LAST week, my friend, Bryan, sent me a private message on Facebook suggesting that I write about Inflation, simple enough to be understood by accountants like him.
I have nothing against accountants, but I believe that there is inverse relationship between them and us, economists, like that of unemployment and inflation illustrated in the Phillips Curve. This perhaps explains our natural aversion of each other.
Admittedly, I struggled with the basic accounting subject I took way back, and Bryan admitted as well that he was challenged by the economics subjects he took in the undergrad and even in graduate school. I, on the other hand, did not struggle that much in graduate school because there were more decision making than manual solving.
Anyway, given that a close friend suggested and practically begged for me to write about this economic concept that has become a by-word even by the tambays during their bangketa conferences, assuming they have not yet been arrested by the very obedient law enforcer.
The discussion, for the purpose of letting more readers understand, is written using a good mix of the English language as well as in vernacular, Filipino and/or Iloko. It kind of reminds me of my high school economics subject back in the early 1990s, which was taught in awkward Filipino, and concepts were spelled as “suplay,” “elasticidad,” ”interes”, etc.
Inflation is a phenomenon described by the sustained increase in general level of prices of goods in the economy or ang isang pangyayari kung saan mayroong patuloy na pagtaas ng pangkalahatang antas ng mga presyo ng mga bilihin sa isang ekonomiya. Theoretically, the increase in the prices just follows the general rule. There may be some goods that did not increase their prices, and the percentage increase in the prices is the same for all goods. Basta, ang importante, nagsisitaasan ang presyo sa pamilihan kagaya ng ating nararamdaman natin ngayon.
Ang inflation sa isang bansa ay nasusukat gamit ang INFLATION RATE. Hango naman ito sa paghahambing ng mga Consumer Price Index (CPI) ng present month (or year) sa previous month (or year).
What is the Consumer Price Index (CPI)?
It is an indicator of the changes in the retail price of a fixed basket of goods that are usually consumed by households. Retail price ay yung presyo ng mga produkto sa palengke at supermarkets. Ito ang batayan dahil ito ang presyo na binabayaran ng mga households, at anumang changes sa retail prices ay may epekto sa mga mamamayan.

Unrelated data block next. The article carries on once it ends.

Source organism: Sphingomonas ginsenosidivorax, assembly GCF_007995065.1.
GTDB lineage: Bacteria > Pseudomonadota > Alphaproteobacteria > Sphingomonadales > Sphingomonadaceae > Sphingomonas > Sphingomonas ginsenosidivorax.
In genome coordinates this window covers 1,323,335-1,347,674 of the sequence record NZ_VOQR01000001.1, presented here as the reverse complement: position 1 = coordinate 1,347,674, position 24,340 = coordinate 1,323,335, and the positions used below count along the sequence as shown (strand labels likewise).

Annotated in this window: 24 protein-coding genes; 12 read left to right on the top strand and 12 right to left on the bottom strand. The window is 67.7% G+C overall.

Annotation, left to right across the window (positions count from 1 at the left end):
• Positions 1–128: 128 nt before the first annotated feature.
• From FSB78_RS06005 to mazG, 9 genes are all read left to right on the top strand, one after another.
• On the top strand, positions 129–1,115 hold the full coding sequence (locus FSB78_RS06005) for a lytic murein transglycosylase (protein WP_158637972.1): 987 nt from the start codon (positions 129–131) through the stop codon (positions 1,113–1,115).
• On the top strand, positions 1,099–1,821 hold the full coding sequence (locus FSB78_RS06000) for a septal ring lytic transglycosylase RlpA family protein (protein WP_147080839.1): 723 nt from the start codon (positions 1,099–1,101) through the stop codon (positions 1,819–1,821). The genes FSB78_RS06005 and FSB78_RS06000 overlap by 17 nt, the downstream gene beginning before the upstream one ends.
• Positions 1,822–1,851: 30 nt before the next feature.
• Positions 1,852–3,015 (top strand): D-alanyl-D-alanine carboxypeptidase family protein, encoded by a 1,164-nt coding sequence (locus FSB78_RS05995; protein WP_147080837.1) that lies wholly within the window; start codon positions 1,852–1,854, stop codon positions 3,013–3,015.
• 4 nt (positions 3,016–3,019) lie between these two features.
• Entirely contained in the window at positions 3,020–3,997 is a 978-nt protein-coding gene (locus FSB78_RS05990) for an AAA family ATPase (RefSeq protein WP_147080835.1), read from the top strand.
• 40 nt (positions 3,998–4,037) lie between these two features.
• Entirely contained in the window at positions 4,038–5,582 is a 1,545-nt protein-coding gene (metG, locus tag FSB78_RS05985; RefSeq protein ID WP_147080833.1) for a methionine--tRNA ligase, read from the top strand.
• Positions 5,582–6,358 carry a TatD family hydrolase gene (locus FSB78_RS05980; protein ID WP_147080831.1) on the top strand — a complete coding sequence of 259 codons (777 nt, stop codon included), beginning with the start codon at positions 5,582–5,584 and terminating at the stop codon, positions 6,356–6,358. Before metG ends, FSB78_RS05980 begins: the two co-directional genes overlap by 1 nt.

Ang fixed basket of goods naman ay isang imaginary na basket na kung saan ang mga produkto na madalas ikonsumo ng mga households ay napagsasama-sama. Binibigyan ng numerical weights ang bawat produkto base kung alin ang mas madami or mas kaunting nakokonsumo ng mga households base naman sa resulta ng Family Income and Expenditures Survey (FIES) na isinasagawa ng Philippine Statistics Authority (PSA) every 6 years.
Masalimuot ang pag-compute ng Inflation Rate. Mahaba ang proseso at marami ang kailangang isaalang-alang. However, more than knowing how we come up with the Inflation Rate, it is more important for us to know the causes and the effects of a higher inflation rate.
Inflation may be classified based on the underlying cause why prices increased. Demand-pull inflation is caused when there are more demand for goods and services in the economy. Ibig sabihin, may kakaunti ang supply kaya mas marami ang nag-aagawan para sa kakaunti. Ang natural na behavior ay magtataas ang mga nagbebenta dahil ang mga mamimili ay nanaisin pa rin bilhin yung mga produkto dahil kailangan nila ito.
Ang tanging makakabili ng mga produktong tumataas ang presyo ay ang mga may kakayanan o may pera. Sa pangyayaring ito, ang mga walang kakayanan o mga mahihirap ay di makakabili at maglulugmok lalo sila kahirapan. Ang masaklap, habang tumataas ang presyo, lalong dumarami ang nawawalan ng kakayanan bumili, resulting to an increase in the number of people in poverty.
Another type is cost-push inflation which is caused by the increase in the cost of the inputs of production. Habang tumataas ang gastusin ng mga industriya at mga business firms, ang tendency ay tataas din ang presyo ng mga produktong kanilang ibinebenta.
That is why the Train law which was signed in to law by President Duterte last December 2017 is being blamed for the increase in the prices of goods. The provision of the law imposing additional excise tax on fuel products created a domino effect on the prices of goods.
With the increase in fuel, electric power costs more as most of the power produced are generated from fuel-run power plants. Industries, in turn, use power for their machineries. So, an increase in the price of fuel entails more cost for the industries.
Distribution costs also increased as they use delivery trucks and vans use to transport their products. Ang pagpapatong-patong ng mga gastusing ito ay magreresulta sa mas mataas ng presyo ng mga produktong binebenta. The higher the costs, the higher the prices of the goods.
Exchange rate fluctuations also impact the prices of goods and services in the economy. When the exchange rate is high, the Peso equivalent of the US Dollar is higher, denote a weak Peso.
If we look at the positive side, if this happens, our exporters are happy because they can sell their products abroad and get paid more in Pesos as claimed by our brilliant economic managers who are held at the balls by the President.
But the reality is that most of our manufacturing firms import their inputs, causing their inputs to cost more. As earlier mentioned, if there are more costs incurred, the selling price of the products would be higher.